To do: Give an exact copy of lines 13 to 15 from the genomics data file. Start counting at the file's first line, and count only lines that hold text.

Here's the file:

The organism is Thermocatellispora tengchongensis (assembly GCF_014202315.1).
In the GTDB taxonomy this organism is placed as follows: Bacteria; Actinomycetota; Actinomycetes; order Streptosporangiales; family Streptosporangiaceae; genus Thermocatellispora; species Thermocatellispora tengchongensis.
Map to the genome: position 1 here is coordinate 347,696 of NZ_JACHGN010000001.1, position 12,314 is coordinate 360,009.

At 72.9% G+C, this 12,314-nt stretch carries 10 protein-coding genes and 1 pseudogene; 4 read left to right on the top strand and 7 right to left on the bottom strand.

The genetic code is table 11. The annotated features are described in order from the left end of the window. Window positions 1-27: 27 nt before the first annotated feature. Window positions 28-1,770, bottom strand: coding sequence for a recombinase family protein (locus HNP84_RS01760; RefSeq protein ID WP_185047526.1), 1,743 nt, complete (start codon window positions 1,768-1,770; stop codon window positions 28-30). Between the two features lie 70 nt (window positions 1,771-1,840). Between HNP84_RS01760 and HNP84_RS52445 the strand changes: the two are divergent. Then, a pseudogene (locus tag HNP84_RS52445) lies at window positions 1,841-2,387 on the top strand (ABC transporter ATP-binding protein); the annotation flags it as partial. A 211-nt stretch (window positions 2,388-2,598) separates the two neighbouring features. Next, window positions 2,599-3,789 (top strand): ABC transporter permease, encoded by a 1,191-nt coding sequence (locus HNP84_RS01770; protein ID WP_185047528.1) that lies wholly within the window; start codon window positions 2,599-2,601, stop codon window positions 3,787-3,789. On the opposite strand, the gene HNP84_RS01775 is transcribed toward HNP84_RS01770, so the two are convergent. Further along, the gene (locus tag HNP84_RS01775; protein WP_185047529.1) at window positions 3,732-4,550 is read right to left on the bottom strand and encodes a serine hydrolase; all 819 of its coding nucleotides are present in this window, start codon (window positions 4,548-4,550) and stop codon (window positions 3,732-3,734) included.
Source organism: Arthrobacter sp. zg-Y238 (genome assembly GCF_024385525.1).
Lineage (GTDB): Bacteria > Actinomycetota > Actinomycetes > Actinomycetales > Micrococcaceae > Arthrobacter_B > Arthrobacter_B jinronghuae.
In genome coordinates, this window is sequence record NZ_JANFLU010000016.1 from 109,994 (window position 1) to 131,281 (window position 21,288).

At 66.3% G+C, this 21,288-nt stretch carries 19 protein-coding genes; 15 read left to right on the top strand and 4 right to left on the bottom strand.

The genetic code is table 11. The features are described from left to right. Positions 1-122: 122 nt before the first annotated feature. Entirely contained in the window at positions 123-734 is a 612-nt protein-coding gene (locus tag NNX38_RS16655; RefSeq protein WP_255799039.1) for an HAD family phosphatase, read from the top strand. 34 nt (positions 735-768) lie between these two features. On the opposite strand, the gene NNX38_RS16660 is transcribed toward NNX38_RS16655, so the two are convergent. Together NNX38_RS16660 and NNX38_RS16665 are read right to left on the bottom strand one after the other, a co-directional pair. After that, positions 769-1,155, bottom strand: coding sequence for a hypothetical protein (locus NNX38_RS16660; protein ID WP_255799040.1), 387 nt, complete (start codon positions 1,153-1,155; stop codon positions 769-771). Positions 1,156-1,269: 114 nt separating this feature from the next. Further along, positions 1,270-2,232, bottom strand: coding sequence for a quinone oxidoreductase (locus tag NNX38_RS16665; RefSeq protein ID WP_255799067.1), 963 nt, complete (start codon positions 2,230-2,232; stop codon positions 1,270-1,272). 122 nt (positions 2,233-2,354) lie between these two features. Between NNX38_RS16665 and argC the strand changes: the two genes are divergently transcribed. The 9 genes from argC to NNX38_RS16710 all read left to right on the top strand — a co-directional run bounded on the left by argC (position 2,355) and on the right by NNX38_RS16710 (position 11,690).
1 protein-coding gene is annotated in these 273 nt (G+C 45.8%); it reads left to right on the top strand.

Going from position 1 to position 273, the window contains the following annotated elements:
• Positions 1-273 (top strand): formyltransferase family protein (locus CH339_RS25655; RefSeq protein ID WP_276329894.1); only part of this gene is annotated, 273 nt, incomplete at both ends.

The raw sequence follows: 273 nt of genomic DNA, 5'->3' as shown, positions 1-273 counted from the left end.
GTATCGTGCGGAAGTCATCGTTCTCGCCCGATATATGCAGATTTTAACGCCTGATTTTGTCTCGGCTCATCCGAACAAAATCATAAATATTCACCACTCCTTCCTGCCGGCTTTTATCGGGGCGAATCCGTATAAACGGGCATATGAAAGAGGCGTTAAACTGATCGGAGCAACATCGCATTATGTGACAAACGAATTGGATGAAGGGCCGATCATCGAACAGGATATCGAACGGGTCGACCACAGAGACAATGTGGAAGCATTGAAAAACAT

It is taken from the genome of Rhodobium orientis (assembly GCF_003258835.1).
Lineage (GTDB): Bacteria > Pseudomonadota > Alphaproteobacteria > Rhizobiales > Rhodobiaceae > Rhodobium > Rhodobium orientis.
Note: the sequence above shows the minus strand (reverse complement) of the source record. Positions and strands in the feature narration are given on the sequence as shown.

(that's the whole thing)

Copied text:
• Positions 1-273 (top strand): formyltransferase family protein (locus CH339_RS25655; RefSeq protein ID WP_276329894.1); only part of this gene is annotated, 273 nt, incomplete at both ends.

The raw sequence follows: 273 nt of genomic DNA, 5'->3' as shown, positions 1-273 counted from the left end.
GTATCGTGCGGAAGTCATCGTTCTCGCCCGATATATGCAGATTTTAACGCCTGATTTTGTCTCGGCTCATCCGAACAAAATCATAAATATTCACCACTCCTTCCTGCCGGCTTTTATCGGGGCGAATCCGTATAAACGGGCATATGAAAGAGGCGTTAAACTGATCGGAGCAACATCGCATTATGTGACAAACGAATTGGATGAAGGGCCGATCATCGAACAGGATATCGAACGGGTCGACCACAGAGACAATGTGGAAGCATTGAAAAACAT